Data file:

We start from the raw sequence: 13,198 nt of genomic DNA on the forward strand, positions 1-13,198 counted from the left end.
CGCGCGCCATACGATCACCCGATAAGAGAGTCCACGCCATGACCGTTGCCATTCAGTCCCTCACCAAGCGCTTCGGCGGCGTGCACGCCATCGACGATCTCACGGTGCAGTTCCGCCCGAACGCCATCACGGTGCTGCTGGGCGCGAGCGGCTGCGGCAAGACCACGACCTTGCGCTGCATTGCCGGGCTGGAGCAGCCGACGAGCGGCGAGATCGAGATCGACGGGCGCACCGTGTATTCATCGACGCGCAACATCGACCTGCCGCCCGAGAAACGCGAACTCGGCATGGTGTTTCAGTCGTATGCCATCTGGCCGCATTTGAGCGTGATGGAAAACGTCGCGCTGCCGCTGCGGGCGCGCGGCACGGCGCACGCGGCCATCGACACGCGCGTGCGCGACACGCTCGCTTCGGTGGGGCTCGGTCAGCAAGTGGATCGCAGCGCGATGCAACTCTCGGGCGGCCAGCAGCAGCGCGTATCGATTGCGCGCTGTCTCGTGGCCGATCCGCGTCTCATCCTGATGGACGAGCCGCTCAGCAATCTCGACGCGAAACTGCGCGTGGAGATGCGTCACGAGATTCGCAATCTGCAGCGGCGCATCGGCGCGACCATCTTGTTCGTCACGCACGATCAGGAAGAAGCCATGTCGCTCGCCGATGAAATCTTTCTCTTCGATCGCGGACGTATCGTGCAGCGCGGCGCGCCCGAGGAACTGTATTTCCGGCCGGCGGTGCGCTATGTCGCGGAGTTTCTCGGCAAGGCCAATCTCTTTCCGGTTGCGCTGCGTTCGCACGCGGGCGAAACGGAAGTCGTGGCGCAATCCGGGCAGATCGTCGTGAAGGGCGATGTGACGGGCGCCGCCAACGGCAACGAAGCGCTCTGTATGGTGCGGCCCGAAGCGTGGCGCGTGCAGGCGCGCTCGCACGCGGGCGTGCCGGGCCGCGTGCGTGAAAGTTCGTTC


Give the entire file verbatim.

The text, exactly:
We start from the raw sequence: 13,198 nt of genomic DNA on the forward strand, positions 1-13,198 counted from the left end.
CGCGCGCCATACGATCACCCGATAAGAGAGTCCACGCCATGACCGTTGCCATTCAGTCCCTCACCAAGCGCTTCGGCGGCGTGCACGCCATCGACGATCTCACGGTGCAGTTCCGCCCGAACGCCATCACGGTGCTGCTGGGCGCGAGCGGCTGCGGCAAGACCACGACCTTGCGCTGCATTGCCGGGCTGGAGCAGCCGACGAGCGGCGAGATCGAGATCGACGGGCGCACCGTGTATTCATCGACGCGCAACATCGACCTGCCGCCCGAGAAACGCGAACTCGGCATGGTGTTTCAGTCGTATGCCATCTGGCCGCATTTGAGCGTGATGGAAAACGTCGCGCTGCCGCTGCGGGCGCGCGGCACGGCGCACGCGGCCATCGACACGCGCGTGCGCGACACGCTCGCTTCGGTGGGGCTCGGTCAGCAAGTGGATCGCAGCGCGATGCAACTCTCGGGCGGCCAGCAGCAGCGCGTATCGATTGCGCGCTGTCTCGTGGCCGATCCGCGTCTCATCCTGATGGACGAGCCGCTCAGCAATCTCGACGCGAAACTGCGCGTGGAGATGCGTCACGAGATTCGCAATCTGCAGCGGCGCATCGGCGCGACCATCTTGTTCGTCACGCACGATCAGGAAGAAGCCATGTCGCTCGCCGATGAAATCTTTCTCTTCGATCGCGGACGTATCGTGCAGCGCGGCGCGCCCGAGGAACTGTATTTCCGGCCGGCGGTGCGCTATGTCGCGGAGTTTCTCGGCAAGGCCAATCTCTTTCCGGTTGCGCTGCGTTCGCACGCGGGCGAAACGGAAGTCGTGGCGCAATCCGGGCAGATCGTCGTGAAGGGCGATGTGACGGGCGCCGCCAACGGCAACGAAGCGCTCTGTATGGTGCGGCCCGAAGCGTGGCGCGTGCAGGCGCGCTCGCACGCGGGCGTGCCGGGCCGCGTGCGTGAAAGTTCGTTC